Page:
E-Net News

With a solar eclipse overhead, communications faculty and staff looked to the sky

While the Aug. 21 event may have been underwhelming – thanks, clouds – the occasion provided a wonderful photo op during the annual school photo shoot.

As part of the School of Communications annual photo shoot on Aug. 21, faculty and staff members have a little fun with their eclipse eyewear on the steps of McEwen Communications Building. Photos by Randy Piland

With protective sunglasses in hand, the School of Communications faculty and staff were prepared to view Monday’s near-total solar eclipse. Unfortunately, the skies — or rather the nearby clouds – weren’t exactly accommodating.  

As the best viewing time approached – approximately 2:43 p.m. – Communications Deans Paul Parsons dismissed the school’s scheduled meeting early to allow faculty and staff a chance to catch a glimpse of the once-in-a-century sight. (It was the first time that a total solar eclipse passed from one U.S. coast to the other in 99 years.)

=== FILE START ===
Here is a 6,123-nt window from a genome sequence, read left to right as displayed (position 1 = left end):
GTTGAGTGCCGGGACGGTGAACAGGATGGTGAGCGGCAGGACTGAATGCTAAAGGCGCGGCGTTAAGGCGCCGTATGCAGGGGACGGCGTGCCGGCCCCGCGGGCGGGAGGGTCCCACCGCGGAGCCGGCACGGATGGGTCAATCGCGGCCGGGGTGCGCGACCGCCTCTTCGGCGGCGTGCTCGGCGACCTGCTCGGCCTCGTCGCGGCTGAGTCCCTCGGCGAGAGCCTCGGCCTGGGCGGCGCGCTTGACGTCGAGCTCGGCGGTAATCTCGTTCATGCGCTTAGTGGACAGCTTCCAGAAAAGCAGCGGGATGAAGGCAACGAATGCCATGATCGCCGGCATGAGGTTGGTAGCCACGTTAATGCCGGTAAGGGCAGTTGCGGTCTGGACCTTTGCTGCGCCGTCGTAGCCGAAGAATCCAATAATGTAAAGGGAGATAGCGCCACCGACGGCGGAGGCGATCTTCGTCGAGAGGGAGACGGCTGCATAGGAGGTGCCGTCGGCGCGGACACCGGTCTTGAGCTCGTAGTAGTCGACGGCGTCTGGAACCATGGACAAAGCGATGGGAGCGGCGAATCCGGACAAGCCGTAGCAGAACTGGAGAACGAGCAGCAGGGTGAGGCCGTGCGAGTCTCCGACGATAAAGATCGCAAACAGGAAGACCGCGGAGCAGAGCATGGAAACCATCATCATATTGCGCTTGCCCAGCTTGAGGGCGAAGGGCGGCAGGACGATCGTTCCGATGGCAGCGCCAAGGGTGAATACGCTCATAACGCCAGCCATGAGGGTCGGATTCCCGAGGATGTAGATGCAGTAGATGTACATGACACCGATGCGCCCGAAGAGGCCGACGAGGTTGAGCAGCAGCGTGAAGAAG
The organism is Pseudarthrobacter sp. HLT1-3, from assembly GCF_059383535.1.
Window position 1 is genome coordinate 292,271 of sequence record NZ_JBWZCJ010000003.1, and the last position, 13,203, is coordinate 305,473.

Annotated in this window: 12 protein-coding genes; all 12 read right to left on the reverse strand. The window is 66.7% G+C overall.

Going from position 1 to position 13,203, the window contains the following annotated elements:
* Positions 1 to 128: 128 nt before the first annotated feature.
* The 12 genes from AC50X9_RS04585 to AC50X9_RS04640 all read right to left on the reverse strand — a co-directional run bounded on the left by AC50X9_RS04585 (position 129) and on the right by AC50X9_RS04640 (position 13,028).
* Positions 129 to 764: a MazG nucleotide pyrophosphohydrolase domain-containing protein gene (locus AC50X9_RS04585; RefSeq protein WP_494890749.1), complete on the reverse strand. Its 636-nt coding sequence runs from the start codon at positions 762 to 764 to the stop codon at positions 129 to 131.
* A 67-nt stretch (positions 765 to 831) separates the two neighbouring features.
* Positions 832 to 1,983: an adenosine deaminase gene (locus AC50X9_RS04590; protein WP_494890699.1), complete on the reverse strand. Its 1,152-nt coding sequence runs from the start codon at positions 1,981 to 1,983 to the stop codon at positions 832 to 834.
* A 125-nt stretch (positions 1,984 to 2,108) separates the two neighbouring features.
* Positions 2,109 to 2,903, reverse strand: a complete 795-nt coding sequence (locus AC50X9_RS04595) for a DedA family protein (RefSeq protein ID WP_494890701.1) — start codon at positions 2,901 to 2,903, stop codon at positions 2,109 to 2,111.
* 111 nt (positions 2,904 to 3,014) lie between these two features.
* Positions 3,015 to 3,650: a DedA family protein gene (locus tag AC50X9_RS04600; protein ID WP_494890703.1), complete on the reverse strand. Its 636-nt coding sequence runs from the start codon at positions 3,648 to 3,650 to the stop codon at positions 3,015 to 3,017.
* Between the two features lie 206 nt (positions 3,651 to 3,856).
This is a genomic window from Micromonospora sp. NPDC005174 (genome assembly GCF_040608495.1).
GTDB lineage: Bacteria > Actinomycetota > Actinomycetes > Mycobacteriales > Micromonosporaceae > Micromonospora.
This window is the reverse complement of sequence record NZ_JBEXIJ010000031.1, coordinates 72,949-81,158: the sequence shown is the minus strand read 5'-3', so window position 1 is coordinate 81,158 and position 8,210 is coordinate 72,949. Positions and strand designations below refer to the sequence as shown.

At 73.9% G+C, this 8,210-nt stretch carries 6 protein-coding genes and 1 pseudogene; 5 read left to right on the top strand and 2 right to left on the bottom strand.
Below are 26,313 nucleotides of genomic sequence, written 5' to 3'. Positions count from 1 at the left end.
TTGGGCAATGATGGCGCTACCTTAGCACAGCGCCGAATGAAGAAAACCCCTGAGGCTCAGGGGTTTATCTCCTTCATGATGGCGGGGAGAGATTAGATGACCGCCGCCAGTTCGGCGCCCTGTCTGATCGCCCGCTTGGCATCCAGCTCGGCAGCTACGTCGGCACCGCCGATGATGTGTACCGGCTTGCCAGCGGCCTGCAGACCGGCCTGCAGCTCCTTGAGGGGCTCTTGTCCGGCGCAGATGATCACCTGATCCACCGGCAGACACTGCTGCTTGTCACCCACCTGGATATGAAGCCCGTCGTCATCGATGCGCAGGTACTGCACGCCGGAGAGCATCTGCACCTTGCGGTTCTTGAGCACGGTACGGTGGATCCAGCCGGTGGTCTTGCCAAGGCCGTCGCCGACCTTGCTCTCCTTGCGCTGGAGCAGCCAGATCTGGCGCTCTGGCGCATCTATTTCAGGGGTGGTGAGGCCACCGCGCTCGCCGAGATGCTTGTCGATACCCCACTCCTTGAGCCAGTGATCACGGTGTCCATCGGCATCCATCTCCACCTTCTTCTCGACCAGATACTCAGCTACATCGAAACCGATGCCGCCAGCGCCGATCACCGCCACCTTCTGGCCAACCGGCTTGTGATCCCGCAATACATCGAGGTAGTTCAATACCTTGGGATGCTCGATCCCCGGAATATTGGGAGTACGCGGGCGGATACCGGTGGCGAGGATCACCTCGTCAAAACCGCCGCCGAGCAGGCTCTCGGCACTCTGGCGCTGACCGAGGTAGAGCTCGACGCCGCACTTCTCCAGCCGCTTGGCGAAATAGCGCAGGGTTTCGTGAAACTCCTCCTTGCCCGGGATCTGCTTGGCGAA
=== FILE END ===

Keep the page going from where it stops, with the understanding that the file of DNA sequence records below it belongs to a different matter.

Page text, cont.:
While standing on Citrone Plaza, Instructor Jonathan Jones (from left), Apple Systems Engineer Michael Shepherd and Assistant Professor Gerald Gibson look to the sky with their protective eyewear. 

​But as the time arrived, so did a blanket of clouds covering campus. A few lucky early birds on Citrone Plaza did get a peek or two, but they were in the minority. Most of the onlookers stared into overcast skies hoping for just a little sunlight.  

While the solar eclipse viewing party was somewhat of a disappointment, the occasion did provide a wonderful photo op during the annual school photo shoot held earlier in the afternoon. Associate Professor Amanda Sturgill and Lecturer Kelly Furnas look especially captivated by the possibility of an eclipse sighting. The chances that this image is photoshopped for some future gag is 100 percent.

For a closer look at how the university community celebrated the near-total eclipse, check out this E-net release titled “Elon turns out for the solar eclipse — and so do the clouds.

Tommy Kopetskie,
8/24/2017 9:35 AM